Every year the charity invites beneficiaries, like Clive Welch, 87 and from Ashford, who would otherwise be alone at Christmas, to spend the festive period at one of its training and rehabilitation centres.
Clive joined the Royal Engineers in 1948 and served for five years, during which he spent a significant time in post-war Germany as hydraulic engineer.
He says: “I was working with earth-moving equipment and my job was looking after the bulldozers which made football pitches for the Germans. The youngsters were a bit of trouble, and it gave them something to do, to have a kick about!
“It was a lovely job – each time we completed a football pitch they gave us a good party. We were always taken to go and see the football matches being played on the pitch. We had a good time there. Wars are wars but the after-effects are when a lot of work has to be done.”
Clive’s sight is now restricted to one eye, in which his vision is hazy due to Macular Degeneration. He explains: “I began to have problems with my eyes when my right eye started to water all the time. After investigation they found out there was something at the back of the eye which turned out to be a cancerous growth. There’s no more cancer in my body – I’m clear, which makes me quite happy.”
Clive began to receive support from Blind Veterans UK in 2016. He says: “Blind Veterans UK have helped me a hell of a lot, especially with things like cooking, boiling hot water and things like that. It’s so simple but if you don’t know about it in the beginning it’s a problem.
“It can be a struggle, I live on my own and it’s the joy of knowing that I’m going to meet someone when I go down to the centre, and knowing that we’ll have a good laugh that keeps me going.”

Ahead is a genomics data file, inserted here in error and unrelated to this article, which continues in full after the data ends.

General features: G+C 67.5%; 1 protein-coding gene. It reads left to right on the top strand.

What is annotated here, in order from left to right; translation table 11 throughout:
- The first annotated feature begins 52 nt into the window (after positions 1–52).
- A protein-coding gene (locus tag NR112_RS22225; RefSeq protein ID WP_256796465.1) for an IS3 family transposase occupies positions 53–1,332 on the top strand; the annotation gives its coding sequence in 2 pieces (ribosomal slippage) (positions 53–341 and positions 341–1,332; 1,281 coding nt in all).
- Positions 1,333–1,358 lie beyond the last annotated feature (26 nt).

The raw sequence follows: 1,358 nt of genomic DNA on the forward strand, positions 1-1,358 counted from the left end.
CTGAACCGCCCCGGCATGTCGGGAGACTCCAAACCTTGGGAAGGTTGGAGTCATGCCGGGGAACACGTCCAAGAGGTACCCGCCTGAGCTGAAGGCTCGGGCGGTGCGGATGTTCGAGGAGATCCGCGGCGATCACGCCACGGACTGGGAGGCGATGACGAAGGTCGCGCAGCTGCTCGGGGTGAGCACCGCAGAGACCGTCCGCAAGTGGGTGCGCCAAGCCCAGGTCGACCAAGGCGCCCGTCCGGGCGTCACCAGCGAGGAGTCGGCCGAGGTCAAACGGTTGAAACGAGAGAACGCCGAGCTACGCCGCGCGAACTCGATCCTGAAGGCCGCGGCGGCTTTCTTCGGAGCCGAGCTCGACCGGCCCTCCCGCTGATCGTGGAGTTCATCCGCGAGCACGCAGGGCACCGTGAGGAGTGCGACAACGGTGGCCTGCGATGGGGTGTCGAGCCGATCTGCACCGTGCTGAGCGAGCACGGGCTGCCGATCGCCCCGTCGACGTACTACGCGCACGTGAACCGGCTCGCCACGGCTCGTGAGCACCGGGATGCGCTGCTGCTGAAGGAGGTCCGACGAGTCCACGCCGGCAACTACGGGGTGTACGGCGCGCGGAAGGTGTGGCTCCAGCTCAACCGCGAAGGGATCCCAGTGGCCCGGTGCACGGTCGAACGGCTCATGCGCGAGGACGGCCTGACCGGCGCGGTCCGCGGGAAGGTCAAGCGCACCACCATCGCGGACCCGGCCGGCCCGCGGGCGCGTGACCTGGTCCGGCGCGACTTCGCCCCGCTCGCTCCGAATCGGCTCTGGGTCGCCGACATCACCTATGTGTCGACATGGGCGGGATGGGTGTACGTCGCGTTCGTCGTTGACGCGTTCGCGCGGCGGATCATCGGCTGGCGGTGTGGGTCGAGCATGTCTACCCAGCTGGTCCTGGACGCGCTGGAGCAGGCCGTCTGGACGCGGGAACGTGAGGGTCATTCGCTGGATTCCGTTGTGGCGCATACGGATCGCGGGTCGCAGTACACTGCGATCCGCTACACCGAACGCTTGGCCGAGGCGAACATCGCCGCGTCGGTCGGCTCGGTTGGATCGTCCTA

This will be Clive’s second Christmas at the charity’s training and rehabilitation centre in Brighton, where after Christmas he will stay on and spend time with his new partner, Jean. He met Jean, a fellow beneficiary of the charity, at the centre when they were both staying there.
Clive says: “I’ve met someone and it was a fluke – it goes right back to last Christmas. I was sat next to her, so you’re talking about fate. Last time we were at the centre together we got on so well, we were laughing and happy all the time. I have extended my holiday for an extra week so that we can be together. We’re thinking about getting married!”
Blind Veterans UK currently supports more blind veterans than ever before in the charity’s history, but it knows there are many more who still need its support to rebuild their lives following their sight loss. The charity has a dedicated community team which in Surrey and London who provide support including training, equipment and social events for vision-impaired ex-Service men and women in the local area.
Visit blindveterans.org.uk to learn more about the charity and how you can support its vital work today.
For all media enquiries please contact:
Ailie MacDonald Wilson
Regional Marcomms Executive, South East
Blind Veterans UK
12 – 14 Harcourt Street
T: 07599 535484 / 01444 470016
Notes to Editor:
Blind Veterans UK helps vision-impaired ex-Service men and women of every generation rebuild their lives after sight loss. Since 1915 we’ve provided rehabilitation, training, practical advice and emotional support to tens of thousands of blind veterans.